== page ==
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India pulls ahead as world's fastest growing large economy

India pulls ahead as world's fastest growing large economy
By Euronews
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India has extended its lead as the world's fastest growing large economy overtaking China as GDP expanded by 7.9 percent between January and March.


India has extended its lead as the world’s fastest growing large economy.

Interest rates at a five-year low and cooling inflation have pushed up consumer spending which helped the country’s gross domestic product expand by 7.9 percent between January and March from the same period last year.

That was faster than the previous quarter’s 7.2 percent.

It means India’s growth has overtaken that of fellow Asian giant China.

Chinese GDP was up by 6.7 percent in the same period.

With March quarter GDP ending at 7.9%, India now fastest growing economy in world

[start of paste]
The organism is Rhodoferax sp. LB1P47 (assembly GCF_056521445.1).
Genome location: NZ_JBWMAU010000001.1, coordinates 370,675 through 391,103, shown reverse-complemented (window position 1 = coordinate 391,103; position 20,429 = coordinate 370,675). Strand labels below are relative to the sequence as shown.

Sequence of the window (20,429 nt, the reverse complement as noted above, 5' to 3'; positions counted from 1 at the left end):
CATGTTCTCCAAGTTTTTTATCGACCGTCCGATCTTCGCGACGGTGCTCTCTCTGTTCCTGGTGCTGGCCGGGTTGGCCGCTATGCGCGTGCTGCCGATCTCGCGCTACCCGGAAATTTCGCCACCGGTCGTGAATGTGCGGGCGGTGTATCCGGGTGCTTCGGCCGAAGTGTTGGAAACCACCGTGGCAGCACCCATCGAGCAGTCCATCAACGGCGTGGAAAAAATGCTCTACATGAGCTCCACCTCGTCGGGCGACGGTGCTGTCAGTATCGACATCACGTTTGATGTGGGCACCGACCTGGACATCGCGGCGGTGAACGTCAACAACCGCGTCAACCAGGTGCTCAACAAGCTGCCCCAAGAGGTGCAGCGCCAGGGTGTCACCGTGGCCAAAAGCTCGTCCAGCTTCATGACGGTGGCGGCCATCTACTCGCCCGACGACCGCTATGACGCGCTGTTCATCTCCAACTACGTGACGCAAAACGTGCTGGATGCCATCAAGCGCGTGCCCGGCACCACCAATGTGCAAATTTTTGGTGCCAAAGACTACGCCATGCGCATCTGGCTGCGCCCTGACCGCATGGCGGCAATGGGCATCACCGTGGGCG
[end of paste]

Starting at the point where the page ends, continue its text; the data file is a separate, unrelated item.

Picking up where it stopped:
— The Indian Express (@IndianExpress) May 31, 2016

The only negative notes from the statistics were weak private investment and shrinking exports. Moody’s Investors Service said a recovery in private investment would be needed if India’s upturn was going to last.

Having come to power two years ago promising to revitalise Asia’s third-largest economy, Prime Minister Narendra Modi has increased spending on defence and infrastructure including road construction, new power lines and upgrades to the rail network.

At a high level meeting today, reviewed progress in railways & roads sector.

— Narendra Modi (@narendramodi) May 30, 2016

There are some storm clouds on the horizon however; festering bad loans have made banks wary of fresh lending, forcing cash-strapped firms to keep a lid on capital outlays and many factories are still running well below capacity.

External uncertainties are also on the rise. Chances of US interest rates going up, Britain voting to leave the European Union, and China’s economy worsening all pose risks for emerging markets like India.

It has benefited massively from cheap crude over the past two years as its oil import bill halved, inflation fell and public finances improved.

But economists reckon increasing oil prices could retard the growth rate, while boosting the inflation rate.

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